Debt has a way of getting ahead of you all too quickly. Credit cards, loans, medical bills, mortgages, they all add up. If you’re not careful, before long you’re fighting just to keep your head above water. Marriages feel the brunt, and often filing for bankruptcy offers the best option available. But that impacts every facet of your life, including divorce.
The CliffsNotes version is that bankruptcy complicates divorce in any number of ways. When considering this move, one question that pops up frequently is the timing. When should you file bankruptcy? Does filing before divorce make the most sense? Or should you wait until you settle everything to take this step? Can the two happen at the same time?
Bankruptcy Before Divorce
When you file for bankruptcy in California, it freezes all financial matters.
Everything related to property, assets, debts, and the rest come to a screeching halt. This includes the division of property. Until you put the money issues to bed, you can’t finalize your divorce.
California is a community property state. The courts look at all assets acquired during a marriage as the joint property of both spouses. It also views debt the same way. Until you get all of that sorted out, you have to hit pause on completing the divorce process.
Bankruptcy After Divorce
One party may try to take on all or at least a substantial part of the shared debt in divorce, planning to file for bankruptcy after. The hope is that this will get rid of unsecured obligations. If you’re in a deep hole, this may look like a way out. But it often causes new problems.
For instance, say you take on all the shared debt in the settlement then file for bankruptcy. Creditors can still go after your ex. Divorce doesn’t automatically impact loans or other financial agreements. Her name is on those documents, too, and she’s not bankrupt.
If creditors go after her, it may then be possible for her to come back at you if there’s a hold harmless clause. This is a provision that states one party will hold the other harmless from collections on debts divided during property distribution. Essentially, if you accept the debt, but the people you owe go after your ex, you may face repercussions.
In a case like this, waiting to file bankruptcy after divorce may backfire. After all the time and effort, it can still damage your credit and finances. And to top it all off, you may not accomplish much in the long run.
Types of Bankruptcy
Because this idea isn’t complicated enough, you have multiple types of bankruptcy to consider. Each fits different sets of circumstances, and each has its own distinct set of consequences.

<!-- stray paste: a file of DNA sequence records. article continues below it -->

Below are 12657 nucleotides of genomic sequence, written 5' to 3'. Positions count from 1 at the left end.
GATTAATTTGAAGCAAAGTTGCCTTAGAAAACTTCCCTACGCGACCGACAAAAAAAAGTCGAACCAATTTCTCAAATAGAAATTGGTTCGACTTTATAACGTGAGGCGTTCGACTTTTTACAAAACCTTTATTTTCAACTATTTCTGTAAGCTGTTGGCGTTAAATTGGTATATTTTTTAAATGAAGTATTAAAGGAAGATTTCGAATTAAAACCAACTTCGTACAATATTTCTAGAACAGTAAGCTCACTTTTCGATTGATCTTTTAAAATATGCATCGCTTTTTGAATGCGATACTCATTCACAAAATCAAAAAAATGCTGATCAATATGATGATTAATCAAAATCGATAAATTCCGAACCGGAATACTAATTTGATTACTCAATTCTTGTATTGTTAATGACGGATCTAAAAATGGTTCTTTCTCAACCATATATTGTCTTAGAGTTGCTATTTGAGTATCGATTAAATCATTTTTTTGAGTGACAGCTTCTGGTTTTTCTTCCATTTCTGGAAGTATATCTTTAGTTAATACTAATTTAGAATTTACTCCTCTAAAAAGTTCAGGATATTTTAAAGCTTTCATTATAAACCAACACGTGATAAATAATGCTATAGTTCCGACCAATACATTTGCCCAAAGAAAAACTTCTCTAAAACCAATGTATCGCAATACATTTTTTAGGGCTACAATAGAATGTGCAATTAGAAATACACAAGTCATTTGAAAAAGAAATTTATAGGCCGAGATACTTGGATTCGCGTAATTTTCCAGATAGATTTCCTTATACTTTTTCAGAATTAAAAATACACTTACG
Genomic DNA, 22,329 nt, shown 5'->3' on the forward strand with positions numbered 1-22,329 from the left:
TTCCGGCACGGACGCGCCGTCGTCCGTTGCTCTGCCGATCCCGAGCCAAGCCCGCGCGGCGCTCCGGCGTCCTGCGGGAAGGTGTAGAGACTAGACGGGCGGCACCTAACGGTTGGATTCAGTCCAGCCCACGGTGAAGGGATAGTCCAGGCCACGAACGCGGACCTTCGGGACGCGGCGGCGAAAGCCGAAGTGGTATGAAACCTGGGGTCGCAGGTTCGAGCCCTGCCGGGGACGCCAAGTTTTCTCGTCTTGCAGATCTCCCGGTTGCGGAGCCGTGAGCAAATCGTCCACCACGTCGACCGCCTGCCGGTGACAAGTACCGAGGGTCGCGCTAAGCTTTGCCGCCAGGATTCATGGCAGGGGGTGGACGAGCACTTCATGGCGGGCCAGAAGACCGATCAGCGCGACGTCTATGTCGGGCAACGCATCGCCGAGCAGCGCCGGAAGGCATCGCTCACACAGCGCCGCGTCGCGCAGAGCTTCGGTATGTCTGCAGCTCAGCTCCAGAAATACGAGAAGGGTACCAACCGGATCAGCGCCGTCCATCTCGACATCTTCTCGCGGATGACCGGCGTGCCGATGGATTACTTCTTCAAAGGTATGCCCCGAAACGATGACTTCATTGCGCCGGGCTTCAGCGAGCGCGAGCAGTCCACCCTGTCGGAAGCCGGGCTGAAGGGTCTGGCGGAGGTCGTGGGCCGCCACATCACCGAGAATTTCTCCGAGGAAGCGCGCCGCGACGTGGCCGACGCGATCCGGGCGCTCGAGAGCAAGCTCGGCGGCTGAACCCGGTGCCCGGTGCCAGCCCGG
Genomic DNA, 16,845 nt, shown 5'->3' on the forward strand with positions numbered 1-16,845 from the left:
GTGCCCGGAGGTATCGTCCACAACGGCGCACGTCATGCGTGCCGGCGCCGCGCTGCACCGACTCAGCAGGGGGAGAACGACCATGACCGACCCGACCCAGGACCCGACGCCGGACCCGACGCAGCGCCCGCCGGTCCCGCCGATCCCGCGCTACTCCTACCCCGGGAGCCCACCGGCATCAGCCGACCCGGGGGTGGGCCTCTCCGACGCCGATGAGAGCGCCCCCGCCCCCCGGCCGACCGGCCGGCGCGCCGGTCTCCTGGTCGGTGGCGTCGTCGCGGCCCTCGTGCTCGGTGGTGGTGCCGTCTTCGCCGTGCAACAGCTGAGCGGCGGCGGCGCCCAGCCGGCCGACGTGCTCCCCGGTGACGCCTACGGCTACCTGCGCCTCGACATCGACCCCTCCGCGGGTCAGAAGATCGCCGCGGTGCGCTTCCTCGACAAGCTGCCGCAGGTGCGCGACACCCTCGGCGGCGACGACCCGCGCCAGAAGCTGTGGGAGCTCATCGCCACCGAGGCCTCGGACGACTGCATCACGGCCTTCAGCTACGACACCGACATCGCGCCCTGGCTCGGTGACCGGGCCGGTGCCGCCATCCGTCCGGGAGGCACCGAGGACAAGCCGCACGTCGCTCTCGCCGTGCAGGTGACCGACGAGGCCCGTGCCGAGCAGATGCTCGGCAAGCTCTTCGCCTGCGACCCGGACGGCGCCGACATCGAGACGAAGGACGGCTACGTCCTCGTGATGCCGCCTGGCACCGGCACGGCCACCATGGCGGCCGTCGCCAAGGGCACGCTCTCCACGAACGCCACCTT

Chapter 7 is the most common type of bankruptcy. It’s what’s called a liquidation bankruptcy. This means that whatever assets you have are converted into cash, which is then used to repay creditors. People commonly use this to pay off credit cards, medical expenses, and other similar debts. You can claim exemptions under Chapter 7 and protect some assets through the process. Chapter 7 is a shorter proposition; you can often complete it in a few months.
Chapter 13 is the other type of bankruptcy common for individuals. Unlike Chapter 7, this type lasts longer, and usually takes between three and five years. The reason for this is because you ultimately have to pay back all, or at least most, of your debts. Under Chapter 13, you keep your assets, but you reorganize your debts and pay them off through a repayment plan.
There are other varieties of bankruptcy, but these two occur most often.
Related Reading: How the New Tax Plan Will Impact Divorce
It is possible for a married couple to file for bankruptcy together. Completing the bankruptcy process before filing for divorce may also simplify things on that side.
Couples who file jointly, with a few exceptions, are each allowed a full set of exemptions. Working together in this regard may protect a larger portion of your shared assets. It also often helps streamline the process of dividing shared assets and debts.
Divorce is a complicated business. Bankruptcy is also complicated. Unfortunately, the two areas often meet up and overlap. When they do, things become twisted in a hurry. Going through either, or both, it’s likely in your best interests to consult an experienced professional.
Related Reading: Ex Agreed To Pay Off Shared Debt Then Declared Bankruptcy
Related Reading: How Is Child Support Calculated In California?
Related Reading: If I Don’t Have A Will, Would My Ex Get Everything?